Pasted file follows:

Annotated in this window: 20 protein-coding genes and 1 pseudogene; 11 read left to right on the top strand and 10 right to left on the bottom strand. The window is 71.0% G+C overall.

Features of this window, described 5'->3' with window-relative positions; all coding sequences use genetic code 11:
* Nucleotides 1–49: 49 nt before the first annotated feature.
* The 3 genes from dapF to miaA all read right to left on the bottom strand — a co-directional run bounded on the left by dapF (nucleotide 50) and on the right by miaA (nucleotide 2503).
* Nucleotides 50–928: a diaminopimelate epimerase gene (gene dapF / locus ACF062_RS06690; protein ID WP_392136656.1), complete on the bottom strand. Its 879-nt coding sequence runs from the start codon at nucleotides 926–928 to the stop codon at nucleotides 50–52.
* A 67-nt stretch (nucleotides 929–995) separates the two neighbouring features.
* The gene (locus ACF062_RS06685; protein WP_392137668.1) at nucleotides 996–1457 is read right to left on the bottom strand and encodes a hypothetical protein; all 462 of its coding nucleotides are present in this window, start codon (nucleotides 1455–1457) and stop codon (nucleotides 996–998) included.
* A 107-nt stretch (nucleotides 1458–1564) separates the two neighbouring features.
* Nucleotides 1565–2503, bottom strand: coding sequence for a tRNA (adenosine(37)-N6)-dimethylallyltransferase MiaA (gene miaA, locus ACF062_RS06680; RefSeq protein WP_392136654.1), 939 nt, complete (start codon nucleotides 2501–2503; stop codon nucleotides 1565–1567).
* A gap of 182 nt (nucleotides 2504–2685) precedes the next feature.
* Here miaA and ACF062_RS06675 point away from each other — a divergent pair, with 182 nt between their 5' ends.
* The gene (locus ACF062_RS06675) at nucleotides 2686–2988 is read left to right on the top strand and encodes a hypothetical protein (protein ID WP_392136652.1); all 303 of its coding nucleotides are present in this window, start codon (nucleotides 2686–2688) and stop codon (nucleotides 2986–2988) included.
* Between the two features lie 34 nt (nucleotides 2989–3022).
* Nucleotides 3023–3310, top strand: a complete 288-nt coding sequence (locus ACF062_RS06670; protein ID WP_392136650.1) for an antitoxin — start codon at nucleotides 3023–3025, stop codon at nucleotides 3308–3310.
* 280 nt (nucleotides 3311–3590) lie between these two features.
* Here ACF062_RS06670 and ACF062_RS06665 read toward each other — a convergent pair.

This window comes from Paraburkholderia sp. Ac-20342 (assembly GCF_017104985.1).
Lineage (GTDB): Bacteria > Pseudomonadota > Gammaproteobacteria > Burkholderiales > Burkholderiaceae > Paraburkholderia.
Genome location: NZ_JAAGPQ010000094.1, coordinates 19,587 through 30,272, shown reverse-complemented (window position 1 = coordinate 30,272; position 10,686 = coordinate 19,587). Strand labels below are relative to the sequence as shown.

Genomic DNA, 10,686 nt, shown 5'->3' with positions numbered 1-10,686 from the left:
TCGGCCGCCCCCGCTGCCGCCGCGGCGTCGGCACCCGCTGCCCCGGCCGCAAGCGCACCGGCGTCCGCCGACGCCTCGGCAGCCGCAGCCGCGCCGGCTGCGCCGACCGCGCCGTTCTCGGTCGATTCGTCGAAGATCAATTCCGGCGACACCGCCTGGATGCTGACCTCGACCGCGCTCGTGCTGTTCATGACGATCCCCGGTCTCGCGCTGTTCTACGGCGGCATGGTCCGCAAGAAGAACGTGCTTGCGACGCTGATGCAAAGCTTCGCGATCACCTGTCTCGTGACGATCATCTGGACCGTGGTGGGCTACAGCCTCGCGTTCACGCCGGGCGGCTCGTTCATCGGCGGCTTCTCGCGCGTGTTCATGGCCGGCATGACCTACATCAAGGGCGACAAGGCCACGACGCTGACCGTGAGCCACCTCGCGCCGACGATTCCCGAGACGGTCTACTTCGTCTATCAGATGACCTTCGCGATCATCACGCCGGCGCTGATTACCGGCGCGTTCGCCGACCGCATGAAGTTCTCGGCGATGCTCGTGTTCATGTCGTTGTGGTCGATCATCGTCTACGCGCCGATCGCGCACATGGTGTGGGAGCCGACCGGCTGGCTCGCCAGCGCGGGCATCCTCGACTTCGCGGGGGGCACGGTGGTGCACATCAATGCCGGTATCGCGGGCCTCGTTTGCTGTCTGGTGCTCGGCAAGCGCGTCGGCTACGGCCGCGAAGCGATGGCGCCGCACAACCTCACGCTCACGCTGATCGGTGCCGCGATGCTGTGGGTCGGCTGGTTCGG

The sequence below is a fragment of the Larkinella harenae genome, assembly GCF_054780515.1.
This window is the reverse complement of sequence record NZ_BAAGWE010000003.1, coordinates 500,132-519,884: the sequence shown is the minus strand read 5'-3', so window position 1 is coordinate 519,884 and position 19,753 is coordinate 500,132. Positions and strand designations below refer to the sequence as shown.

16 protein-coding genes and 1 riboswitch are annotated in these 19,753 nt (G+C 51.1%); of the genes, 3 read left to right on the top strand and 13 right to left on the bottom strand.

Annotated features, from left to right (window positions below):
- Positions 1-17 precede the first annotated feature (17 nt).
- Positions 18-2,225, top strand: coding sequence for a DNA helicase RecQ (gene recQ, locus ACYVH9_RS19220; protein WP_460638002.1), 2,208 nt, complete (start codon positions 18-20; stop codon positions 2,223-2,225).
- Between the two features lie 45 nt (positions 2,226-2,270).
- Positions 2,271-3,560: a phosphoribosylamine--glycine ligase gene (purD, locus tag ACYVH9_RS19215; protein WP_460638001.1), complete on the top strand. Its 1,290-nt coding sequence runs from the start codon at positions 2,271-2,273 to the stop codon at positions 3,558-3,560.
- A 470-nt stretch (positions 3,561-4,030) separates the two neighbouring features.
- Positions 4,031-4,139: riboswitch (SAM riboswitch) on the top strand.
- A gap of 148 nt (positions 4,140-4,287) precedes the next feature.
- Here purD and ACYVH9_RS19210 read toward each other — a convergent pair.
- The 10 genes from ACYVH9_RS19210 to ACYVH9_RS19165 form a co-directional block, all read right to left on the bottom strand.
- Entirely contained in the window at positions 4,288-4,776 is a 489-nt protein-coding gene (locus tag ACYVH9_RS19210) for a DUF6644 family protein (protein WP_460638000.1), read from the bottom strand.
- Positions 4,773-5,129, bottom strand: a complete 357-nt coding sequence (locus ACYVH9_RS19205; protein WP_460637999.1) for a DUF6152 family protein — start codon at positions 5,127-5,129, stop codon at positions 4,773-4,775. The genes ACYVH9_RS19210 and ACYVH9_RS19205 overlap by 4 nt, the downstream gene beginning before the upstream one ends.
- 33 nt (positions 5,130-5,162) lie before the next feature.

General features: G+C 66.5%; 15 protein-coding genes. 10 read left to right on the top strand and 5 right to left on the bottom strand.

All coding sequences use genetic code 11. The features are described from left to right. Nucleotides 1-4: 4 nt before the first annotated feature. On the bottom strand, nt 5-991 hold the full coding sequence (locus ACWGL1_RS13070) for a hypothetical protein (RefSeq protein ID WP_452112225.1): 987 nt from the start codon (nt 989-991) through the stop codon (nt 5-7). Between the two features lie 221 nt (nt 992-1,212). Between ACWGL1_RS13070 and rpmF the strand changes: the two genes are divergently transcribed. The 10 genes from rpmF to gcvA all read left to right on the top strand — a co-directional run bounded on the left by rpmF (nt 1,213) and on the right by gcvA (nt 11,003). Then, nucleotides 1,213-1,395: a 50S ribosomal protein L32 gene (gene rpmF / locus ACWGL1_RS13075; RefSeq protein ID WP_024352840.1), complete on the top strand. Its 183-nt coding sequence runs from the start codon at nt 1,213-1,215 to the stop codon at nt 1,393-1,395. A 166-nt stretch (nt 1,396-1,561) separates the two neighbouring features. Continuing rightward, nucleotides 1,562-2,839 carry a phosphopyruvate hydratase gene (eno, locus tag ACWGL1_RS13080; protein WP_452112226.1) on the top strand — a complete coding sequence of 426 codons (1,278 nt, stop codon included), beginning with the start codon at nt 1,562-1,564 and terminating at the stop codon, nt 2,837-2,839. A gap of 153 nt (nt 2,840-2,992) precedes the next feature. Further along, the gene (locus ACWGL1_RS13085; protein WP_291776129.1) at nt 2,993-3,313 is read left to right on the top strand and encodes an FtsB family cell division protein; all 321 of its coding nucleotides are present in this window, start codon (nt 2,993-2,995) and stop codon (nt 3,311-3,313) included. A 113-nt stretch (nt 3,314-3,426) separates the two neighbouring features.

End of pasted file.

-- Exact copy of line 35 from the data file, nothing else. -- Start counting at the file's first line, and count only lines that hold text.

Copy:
- Entirely contained in the window at positions 4,288-4,776 is a 489-nt protein-coding gene (locus tag ACYVH9_RS19210) for a DUF6644 family protein (protein WP_460638000.1), read from the bottom strand.